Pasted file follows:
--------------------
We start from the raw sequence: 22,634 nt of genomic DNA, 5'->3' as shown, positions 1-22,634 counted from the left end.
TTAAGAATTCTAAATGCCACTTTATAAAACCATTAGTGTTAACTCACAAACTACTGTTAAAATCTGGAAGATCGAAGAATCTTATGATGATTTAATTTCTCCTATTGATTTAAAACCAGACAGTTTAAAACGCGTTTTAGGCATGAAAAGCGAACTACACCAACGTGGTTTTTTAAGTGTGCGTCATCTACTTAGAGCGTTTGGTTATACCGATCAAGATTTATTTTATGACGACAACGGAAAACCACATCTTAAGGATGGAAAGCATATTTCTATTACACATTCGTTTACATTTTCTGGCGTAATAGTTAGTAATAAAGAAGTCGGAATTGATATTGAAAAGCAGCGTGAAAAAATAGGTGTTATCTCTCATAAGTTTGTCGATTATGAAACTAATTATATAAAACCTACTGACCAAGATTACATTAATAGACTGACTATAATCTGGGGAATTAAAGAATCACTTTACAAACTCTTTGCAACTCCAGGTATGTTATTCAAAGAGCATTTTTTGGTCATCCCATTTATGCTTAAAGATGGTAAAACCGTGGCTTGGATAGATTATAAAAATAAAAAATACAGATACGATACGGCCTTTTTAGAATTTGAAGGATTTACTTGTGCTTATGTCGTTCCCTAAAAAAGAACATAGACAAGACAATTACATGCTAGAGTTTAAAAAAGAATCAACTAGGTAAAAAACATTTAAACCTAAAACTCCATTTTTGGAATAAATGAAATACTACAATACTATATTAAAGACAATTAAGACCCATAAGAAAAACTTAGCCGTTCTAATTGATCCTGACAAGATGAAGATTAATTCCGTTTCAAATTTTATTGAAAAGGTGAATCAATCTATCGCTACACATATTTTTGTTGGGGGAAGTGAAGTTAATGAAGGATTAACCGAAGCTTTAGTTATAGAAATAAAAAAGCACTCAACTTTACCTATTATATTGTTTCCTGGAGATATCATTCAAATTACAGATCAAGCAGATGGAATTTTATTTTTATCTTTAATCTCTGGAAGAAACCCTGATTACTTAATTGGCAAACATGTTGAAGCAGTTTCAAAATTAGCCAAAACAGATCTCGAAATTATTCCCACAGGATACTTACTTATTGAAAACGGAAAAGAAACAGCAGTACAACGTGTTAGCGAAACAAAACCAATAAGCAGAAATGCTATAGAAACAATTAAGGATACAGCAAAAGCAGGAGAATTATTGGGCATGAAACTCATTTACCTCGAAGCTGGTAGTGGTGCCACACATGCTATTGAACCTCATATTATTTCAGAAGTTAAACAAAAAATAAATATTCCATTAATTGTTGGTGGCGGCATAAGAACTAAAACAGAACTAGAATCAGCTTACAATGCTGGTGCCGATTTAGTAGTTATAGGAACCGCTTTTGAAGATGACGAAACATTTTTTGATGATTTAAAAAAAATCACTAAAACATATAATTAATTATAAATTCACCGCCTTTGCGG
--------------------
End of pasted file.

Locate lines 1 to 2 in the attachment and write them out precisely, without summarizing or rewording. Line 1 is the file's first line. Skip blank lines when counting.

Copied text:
We start from the raw sequence: 22,634 nt of genomic DNA, 5'->3' as shown, positions 1-22,634 counted from the left end.
TTAAGAATTCTAAATGCCACTTTATAAAACCATTAGTGTTAACTCACAAACTACTGTTAAAATCTGGAAGATCGAAGAATCTTATGATGATTTAATTTCTCCTATTGATTTAAAACCAGACAGTTTAAAACGCGTTTTAGGCATGAAAAGCGAACTACACCAACGTGGTTTTTTAAGTGTGCGTCATCTACTTAGAGCGTTTGGTTATACCGATCAAGATTTATTTTATGACGACAACGGAAAACCACATCTTAAGGATGGAAAGCATATTTCTATTACACATTCGTTTACATTTTCTGGCGTAATAGTTAGTAATAAAGAAGTCGGAATTGATATTGAAAAGCAGCGTGAAAAAATAGGTGTTATCTCTCATAAGTTTGTCGATTATGAAACTAATTATATAAAACCTACTGACCAAGATTACATTAATAGACTGACTATAATCTGGGGAATTAAAGAATCACTTTACAAACTCTTTGCAACTCCAGGTATGTTATTCAAAGAGCATTTTTTGGTCATCCCATTTATGCTTAAAGATGGTAAAACCGTGGCTTGGATAGATTATAAAAATAAAAAATACAGATACGATACGGCCTTTTTAGAATTTGAAGGATTTACTTGTGCTTATGTCGTTCCCTAAAAAAGAACATAGACAAGACAATTACATGCTAGAGTTTAAAAAAGAATCAACTAGGTAAAAAACATTTAAACCTAAAACTCCATTTTTGGAATAAATGAAATACTACAATACTATATTAAAGACAATTAAGACCCATAAGAAAAACTTAGCCGTTCTAATTGATCCTGACAAGATGAAGATTAATTCCGTTTCAAATTTTATTGAAAAGGTGAATCAATCTATCGCTACACATATTTTTGTTGGGGGAAGTGAAGTTAATGAAGGATTAACCGAAGCTTTAGTTATAGAAATAAAAAAGCACTCAACTTTACCTATTATATTGTTTCCTGGAGATATCATTCAAATTACAGATCAAGCAGATGGAATTTTATTTTTATCTTTAATCTCTGGAAGAAACCCTGATTACTTAATTGGCAAACATGTTGAAGCAGTTTCAAAATTAGCCAAAACAGATCTCGAAATTATTCCCACAGGATACTTACTTATTGAAAACGGAAAAGAAACAGCAGTACAACGTGTTAGCGAAACAAAACCAATAAGCAGAAATGCTATAGAAACAATTAAGGATACAGCAAAAGCAGGAGAATTATTGGGCATGAAACTCATTTACCTCGAAGCTGGTAGTGGTGCCACACATGCTATTGAACCTCATATTATTTCAGAAGTTAAACAAAAAATAAATATTCCATTAATTGTTGGTGGCGGCATAAGAACTAAAACAGAACTAGAATCAGCTTACAATGCTGGTGCCGATTTAGTAGTTATAGGAACCGCTTTTGAAGATGACGAAACATTTTTTGATGATTTAAAAAAAATCACTAAAACATATAATTAATTATAAATTCACCGCCTTTGCGG